This species (in the broad sense) is extremely variable and has a wide range in S. America from Costa Rica to Chile. In his monograph, Dr Sleumer divides it into a number of varieties, while admitting that these are linked by intermediates or perhaps by hybrids and scarcely merit the status of variety. In his article accompanying Bot. Mag., n.s., t. 127, B. L. Burtt suggests that P. prostrata is best divided into two subspecies, ‘each containing a considerable range of minor variation’. Of the two subspecies, the typical one (i.e., containing the type of P. prostrata) is discussed later in this entry. The cultivated plants belong mainly to the subsp. pentlandii:
subsp. pentlandii (DC.) B. L. Burtt P. pentlandii DC.; P. purpurea subsp. pentlandti (DC.) Ktze.; P. angustata Benth.; P. purpurea subsp. subsetosa Ktze. var. angustata (Benth.) Ktze.; P. prostrata var. angustata (Benth.) Sleum.; P. prostrata var. pentlandii (DC.) Sleum., nom. illegit.; P. poeppigii (DC.) Klatt; Gaultheria poeppigii DC. – A dwarf evergreen shrub, sometimes prostrate; young shoots downy and sparsely bristly. Leaves shortly stalked, oblong-ovate, pointed, rounded or tapered at the base, bristly toothed, 1⁄2 to 3⁄4 in. long, 1⁄8 to 1⁄4 in. wide, dark glossy green and glabrous above, pale green and either glabrous or with a few dark bristles on the midrib beneath; there may be ten or more leaves to the inch. Flowers solitary in the leaf-axils, nodding, opening in June. Corolla ovoid-globose, white, 1⁄3 in. long, contracted towards the mouth and there dividing into five pointed, recurved lobes. Stamens ten, with downy stalks swollen at the base; anthers with four short bristles. Calyx-lobes ovate, pointed, becoming, at any rate sometimes, swollen at the fruiting state and turning blue-purple. This is the colour also of the globose berry, which is 1⁄4 to 3⁄8 in. wide, nodding, with the remains of the stigma at the top and the usually fleshy lobes of the calyx at the base.
The subsp. pentlandii has broadly the same range as P. prostrata as a whole. It was originally described by de Candolle (as a species) from a specimen collected by Pentland in Bolivia. The description given above is made from a form which still grows at Wakehurst Place in Sussex, and is perfectly hardy. There is another slightly differing form in cultivation which appears to have been distributed originally under the name “Pernettya nigra”. It is a more robust plant than the one described, with trailing or arching branches and leaves up to 1 in. or slightly more long. This is the form figured in Bot. Mag., n.s., t. 127, from a plant in the late Sir Frederick Stern’s garden at Highdown in Sussex. The plants there were killed in the severe winter of 1946-7, but similar plants at Borde Hill, also received as “P. nigra”, were completely hardy and made a thicket about 1 ft high and 15 ft wide.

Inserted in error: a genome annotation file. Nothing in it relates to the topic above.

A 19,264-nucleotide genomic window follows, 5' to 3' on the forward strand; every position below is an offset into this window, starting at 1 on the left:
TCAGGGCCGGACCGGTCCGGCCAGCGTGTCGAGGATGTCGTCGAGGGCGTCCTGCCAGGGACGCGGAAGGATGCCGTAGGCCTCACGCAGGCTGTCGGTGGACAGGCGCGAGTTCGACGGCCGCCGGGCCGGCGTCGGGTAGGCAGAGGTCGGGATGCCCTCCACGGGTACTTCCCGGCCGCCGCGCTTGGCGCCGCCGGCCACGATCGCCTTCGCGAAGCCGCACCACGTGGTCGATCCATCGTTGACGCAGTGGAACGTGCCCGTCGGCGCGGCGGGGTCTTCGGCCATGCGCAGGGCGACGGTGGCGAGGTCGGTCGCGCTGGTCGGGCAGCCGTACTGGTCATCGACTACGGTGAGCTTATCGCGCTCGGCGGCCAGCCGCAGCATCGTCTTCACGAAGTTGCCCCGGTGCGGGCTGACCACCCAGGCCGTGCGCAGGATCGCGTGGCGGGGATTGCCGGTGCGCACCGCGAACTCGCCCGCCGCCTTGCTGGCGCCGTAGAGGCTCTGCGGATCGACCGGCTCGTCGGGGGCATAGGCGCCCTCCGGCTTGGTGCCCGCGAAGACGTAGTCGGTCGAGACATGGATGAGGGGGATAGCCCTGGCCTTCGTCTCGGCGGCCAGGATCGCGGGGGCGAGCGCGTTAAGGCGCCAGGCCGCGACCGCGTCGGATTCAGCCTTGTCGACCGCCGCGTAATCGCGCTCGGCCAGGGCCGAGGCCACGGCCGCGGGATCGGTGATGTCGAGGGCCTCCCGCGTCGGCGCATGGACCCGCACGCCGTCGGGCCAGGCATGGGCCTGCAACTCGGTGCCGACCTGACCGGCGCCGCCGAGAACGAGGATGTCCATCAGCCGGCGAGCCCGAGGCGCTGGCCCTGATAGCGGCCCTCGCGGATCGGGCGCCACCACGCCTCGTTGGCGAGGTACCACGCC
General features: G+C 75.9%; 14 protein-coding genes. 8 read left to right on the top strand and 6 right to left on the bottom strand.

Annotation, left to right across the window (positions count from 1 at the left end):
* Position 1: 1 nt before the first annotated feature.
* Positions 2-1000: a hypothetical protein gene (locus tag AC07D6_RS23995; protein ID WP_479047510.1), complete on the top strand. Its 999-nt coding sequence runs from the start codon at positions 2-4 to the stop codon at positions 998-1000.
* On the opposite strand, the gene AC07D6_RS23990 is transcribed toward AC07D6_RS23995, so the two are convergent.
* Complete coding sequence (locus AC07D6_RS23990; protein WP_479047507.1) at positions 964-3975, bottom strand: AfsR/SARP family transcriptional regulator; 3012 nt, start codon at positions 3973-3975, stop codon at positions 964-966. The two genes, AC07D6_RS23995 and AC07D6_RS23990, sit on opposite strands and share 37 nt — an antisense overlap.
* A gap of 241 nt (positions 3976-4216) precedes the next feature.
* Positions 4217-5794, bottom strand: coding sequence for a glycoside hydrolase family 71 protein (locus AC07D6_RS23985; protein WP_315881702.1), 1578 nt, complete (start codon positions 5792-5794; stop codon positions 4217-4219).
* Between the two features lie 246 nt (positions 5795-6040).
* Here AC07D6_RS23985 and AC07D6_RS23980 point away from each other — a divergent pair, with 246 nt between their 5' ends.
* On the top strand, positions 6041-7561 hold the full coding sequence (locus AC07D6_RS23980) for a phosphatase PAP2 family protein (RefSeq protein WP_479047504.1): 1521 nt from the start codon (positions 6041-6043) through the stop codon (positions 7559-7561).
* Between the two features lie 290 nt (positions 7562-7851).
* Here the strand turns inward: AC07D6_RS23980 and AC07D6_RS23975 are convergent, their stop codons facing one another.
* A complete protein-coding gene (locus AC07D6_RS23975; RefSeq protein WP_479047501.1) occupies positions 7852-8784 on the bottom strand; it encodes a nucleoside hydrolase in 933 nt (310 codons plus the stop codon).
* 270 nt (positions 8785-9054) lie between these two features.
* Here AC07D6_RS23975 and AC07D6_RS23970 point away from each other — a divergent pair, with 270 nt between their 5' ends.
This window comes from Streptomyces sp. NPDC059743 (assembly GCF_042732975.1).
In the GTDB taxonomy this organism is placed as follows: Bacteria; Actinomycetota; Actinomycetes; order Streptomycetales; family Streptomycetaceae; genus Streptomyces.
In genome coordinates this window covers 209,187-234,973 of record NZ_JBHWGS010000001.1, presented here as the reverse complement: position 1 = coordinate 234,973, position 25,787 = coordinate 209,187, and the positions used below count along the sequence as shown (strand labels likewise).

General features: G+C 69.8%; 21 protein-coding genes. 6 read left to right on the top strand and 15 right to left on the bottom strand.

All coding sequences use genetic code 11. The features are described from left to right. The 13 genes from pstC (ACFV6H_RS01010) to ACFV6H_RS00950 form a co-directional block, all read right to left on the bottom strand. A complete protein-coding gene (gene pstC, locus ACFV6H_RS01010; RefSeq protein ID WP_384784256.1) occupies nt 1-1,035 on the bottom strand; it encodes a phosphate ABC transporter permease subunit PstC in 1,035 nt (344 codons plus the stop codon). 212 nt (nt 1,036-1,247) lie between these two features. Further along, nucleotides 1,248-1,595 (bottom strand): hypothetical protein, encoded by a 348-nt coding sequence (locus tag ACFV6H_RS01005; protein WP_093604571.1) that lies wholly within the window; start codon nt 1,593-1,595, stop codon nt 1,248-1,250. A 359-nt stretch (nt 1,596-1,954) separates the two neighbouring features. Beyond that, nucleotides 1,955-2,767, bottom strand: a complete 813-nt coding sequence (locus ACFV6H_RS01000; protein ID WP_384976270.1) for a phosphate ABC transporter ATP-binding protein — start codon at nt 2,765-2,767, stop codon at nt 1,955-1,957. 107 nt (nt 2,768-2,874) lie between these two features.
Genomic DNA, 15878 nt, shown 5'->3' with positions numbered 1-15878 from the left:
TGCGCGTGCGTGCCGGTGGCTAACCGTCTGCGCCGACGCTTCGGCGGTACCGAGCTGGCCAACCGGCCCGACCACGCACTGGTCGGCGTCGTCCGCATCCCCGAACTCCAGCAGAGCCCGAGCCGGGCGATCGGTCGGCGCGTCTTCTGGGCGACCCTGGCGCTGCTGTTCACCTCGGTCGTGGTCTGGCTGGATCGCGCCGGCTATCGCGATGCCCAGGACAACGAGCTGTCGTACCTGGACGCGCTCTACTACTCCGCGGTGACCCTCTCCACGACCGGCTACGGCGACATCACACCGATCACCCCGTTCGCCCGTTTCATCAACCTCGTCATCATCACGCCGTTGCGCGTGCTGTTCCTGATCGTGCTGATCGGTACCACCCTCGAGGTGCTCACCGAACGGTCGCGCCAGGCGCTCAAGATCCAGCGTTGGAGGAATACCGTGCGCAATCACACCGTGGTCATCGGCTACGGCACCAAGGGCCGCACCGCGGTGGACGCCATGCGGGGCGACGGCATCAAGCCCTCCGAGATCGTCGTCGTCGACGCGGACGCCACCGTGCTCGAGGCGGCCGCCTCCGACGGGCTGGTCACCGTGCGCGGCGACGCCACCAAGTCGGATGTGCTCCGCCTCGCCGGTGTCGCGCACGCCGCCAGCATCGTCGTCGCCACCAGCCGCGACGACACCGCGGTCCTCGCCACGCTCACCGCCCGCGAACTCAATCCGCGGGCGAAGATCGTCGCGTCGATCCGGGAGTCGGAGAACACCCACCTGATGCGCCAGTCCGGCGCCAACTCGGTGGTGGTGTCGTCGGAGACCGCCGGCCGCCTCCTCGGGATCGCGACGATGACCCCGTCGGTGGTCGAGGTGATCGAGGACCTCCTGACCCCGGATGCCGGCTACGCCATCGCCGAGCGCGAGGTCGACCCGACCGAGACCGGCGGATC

In the plants considered above, the fruits are almost black when ripe. But in some at least of the Chilean plants they are pink or even white. A pink-fruited form was introduced by Comber under his number 1113 and makes at Wakehurst Place an erect shrub about 21⁄2 ft high. A low-growing form of the subsp. pentlandii, with white fruits, received an Award of Merit when shown from the R.H.S. Garden at Wisley in September 1957. It was stated, erroneously, to have been raised from seeds collected by E. K. Balls in Mexico.
The typical subspecies of P. prostrata (subsp. prostrata) differs from the subsp. pentlandii in its relatively broader and shorter leaves. It is figured in Bot. Mag., t. 6204, from a plant introduced by Anderson-Henry from the Andes of Quito, Ecuador. This proved to be hardy and bore fruit.
P. ciliata (Cham. & Schlecht.) Small Gaultheria ciliata Cham. & Schlecht.; P. pilosa (Graham) G. Don; Arbutus pilosa Graham; P. buxifolia Mart. & Gal.; P. hirsuta (Mart. & Gal.) Camp; P. mexicana Camp – Closely allied to P. prostrata, which it replaces north of the equator between 15° and 20° N., and, like it, is very variable. According to Sleumer it is not separable from P. prostrata by any one character, but in some forms the branchlets are densely bristly and the leaves ciliate. Although introduced early in the last century (Bot. Mag., t. 3177) the cultivated plants mostly derive from seeds collected by E. K. Balls in Mexico in 1938, on Mt Malinche and Popocatepetl (Bot. Mag., n.s., t. 66).
P. ciliata appears to be quite hardy in cultivation. It occurs in Mexico at altitudes of 7,000 to 10,000 ft.